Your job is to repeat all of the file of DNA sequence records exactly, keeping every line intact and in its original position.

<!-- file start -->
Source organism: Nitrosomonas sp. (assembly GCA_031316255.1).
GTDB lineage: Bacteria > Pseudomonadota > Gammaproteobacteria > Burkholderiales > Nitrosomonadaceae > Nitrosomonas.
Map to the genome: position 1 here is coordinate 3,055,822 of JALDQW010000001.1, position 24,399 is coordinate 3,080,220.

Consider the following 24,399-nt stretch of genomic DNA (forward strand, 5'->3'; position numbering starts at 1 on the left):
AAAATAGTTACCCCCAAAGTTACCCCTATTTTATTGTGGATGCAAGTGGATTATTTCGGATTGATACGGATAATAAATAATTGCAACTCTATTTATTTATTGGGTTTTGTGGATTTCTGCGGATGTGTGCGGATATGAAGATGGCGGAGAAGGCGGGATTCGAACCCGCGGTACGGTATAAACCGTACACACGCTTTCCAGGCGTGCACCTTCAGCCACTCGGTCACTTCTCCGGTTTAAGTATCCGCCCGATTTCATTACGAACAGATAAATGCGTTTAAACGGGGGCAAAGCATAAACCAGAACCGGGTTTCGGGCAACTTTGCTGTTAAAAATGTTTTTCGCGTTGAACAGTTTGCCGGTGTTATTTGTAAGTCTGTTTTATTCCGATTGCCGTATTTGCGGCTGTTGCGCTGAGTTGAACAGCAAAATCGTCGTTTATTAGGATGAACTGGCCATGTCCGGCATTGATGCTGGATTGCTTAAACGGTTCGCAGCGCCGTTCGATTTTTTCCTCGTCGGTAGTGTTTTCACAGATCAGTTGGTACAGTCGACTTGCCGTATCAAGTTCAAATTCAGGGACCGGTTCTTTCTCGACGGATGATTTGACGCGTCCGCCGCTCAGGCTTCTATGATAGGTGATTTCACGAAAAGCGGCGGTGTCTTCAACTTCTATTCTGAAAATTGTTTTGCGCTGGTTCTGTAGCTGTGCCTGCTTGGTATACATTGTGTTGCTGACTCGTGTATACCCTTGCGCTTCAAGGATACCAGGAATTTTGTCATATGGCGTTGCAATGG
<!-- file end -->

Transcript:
Source organism: Nitrosomonas sp. (assembly GCA_031316255.1).
GTDB lineage: Bacteria > Pseudomonadota > Gammaproteobacteria > Burkholderiales > Nitrosomonadaceae > Nitrosomonas.
Map to the genome: position 1 here is coordinate 3,055,822 of JALDQW010000001.1, position 24,399 is coordinate 3,080,220.

Consider the following 24,399-nt stretch of genomic DNA (forward strand, 5'->3'; position numbering starts at 1 on the left):
AAAATAGTTACCCCCAAAGTTACCCCTATTTTATTGTGGATGCAAGTGGATTATTTCGGATTGATACGGATAATAAATAATTGCAACTCTATTTATTTATTGGGTTTTGTGGATTTCTGCGGATGTGTGCGGATATGAAGATGGCGGAGAAGGCGGGATTCGAACCCGCGGTACGGTATAAACCGTACACACGCTTTCCAGGCGTGCACCTTCAGCCACTCGGTCACTTCTCCGGTTTAAGTATCCGCCCGATTTCATTACGAACAGATAAATGCGTTTAAACGGGGGCAAAGCATAAACCAGAACCGGGTTTCGGGCAACTTTGCTGTTAAAAATGTTTTTCGCGTTGAACAGTTTGCCGGTGTTATTTGTAAGTCTGTTTTATTCCGATTGCCGTATTTGCGGCTGTTGCGCTGAGTTGAACAGCAAAATCGTCGTTTATTAGGATGAACTGGCCATGTCCGGCATTGATGCTGGATTGCTTAAACGGTTCGCAGCGCCGTTCGATTTTTTCCTCGTCGGTAGTGTTTTCACAGATCAGTTGGTACAGTCGACTTGCCGTATCAAGTTCAAATTCAGGGACCGGTTCTTTCTCGACGGATGATTTGACGCGTCCGCCGCTCAGGCTTCTATGATAGGTGATTTCACGAAAAGCGGCGGTGTCTTCAACTTCTATTCTGAAAATTGTTTTGCGCTGGTTCTGTAGCTGTGCCTGCTTGGTATACATTGTGTTGCTGACTCGTGTATACCCTTGCGCTTCAAGGATACCAGGAATTTTGTCATATGGCGTTGCAATGG